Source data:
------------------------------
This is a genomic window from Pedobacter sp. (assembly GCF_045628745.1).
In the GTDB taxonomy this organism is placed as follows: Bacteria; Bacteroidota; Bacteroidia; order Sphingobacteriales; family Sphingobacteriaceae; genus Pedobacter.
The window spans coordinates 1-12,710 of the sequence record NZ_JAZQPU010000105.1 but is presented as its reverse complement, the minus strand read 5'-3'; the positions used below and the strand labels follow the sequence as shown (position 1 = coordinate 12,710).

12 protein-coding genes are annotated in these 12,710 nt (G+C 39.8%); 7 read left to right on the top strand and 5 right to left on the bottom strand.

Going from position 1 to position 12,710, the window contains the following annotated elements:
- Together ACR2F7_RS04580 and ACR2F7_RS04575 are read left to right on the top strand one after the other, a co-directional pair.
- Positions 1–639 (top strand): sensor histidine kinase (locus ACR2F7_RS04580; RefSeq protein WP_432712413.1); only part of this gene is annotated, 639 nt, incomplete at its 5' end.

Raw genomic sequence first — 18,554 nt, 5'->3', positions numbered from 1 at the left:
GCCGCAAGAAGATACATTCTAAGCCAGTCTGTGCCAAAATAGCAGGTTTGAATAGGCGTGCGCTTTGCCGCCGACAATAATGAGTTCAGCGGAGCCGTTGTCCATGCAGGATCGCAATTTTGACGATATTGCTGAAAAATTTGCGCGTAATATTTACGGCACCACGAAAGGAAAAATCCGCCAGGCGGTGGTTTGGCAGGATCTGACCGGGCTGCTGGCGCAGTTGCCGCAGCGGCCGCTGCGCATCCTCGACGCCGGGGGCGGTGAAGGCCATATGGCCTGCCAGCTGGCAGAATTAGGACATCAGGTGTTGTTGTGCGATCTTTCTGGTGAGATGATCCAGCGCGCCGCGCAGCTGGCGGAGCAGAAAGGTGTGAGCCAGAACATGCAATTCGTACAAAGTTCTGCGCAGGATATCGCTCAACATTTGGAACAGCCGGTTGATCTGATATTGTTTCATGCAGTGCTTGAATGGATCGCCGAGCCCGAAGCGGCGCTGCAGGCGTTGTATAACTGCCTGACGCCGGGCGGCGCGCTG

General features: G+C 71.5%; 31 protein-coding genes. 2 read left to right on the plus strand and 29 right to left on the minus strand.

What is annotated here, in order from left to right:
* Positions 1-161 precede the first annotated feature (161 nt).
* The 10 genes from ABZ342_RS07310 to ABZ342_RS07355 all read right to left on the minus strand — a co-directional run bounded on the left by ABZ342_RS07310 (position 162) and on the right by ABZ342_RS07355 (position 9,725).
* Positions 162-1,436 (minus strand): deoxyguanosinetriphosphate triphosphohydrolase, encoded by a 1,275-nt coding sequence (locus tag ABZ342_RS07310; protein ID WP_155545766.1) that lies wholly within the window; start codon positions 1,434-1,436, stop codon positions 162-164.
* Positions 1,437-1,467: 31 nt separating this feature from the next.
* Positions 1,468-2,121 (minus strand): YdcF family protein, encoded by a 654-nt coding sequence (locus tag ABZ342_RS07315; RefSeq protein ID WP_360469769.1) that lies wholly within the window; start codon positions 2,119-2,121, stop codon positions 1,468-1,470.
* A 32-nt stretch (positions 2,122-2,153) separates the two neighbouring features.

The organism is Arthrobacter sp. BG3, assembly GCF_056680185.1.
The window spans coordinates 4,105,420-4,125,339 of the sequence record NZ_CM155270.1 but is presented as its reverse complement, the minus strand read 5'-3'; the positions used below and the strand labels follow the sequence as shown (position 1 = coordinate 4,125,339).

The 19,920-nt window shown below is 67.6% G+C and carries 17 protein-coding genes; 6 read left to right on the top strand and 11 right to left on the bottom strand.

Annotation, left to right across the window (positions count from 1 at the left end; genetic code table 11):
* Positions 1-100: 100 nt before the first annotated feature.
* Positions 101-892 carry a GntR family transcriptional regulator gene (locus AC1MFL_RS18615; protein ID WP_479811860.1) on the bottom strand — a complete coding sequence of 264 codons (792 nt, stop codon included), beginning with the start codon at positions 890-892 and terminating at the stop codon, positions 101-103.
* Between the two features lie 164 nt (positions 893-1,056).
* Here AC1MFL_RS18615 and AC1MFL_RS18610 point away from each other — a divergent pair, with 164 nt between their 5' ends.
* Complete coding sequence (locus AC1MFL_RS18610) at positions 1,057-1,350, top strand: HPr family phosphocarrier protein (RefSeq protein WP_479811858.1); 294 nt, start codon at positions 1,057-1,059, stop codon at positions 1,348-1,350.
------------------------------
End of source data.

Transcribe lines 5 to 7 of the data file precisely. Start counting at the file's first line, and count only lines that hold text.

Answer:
Going from position 1 to position 12,710, the window contains the following annotated elements:
- Together ACR2F7_RS04580 and ACR2F7_RS04575 are read left to right on the top strand one after the other, a co-directional pair.
- Positions 1–639 (top strand): sensor histidine kinase (locus ACR2F7_RS04580; RefSeq protein WP_432712413.1); only part of this gene is annotated, 639 nt, incomplete at its 5' end.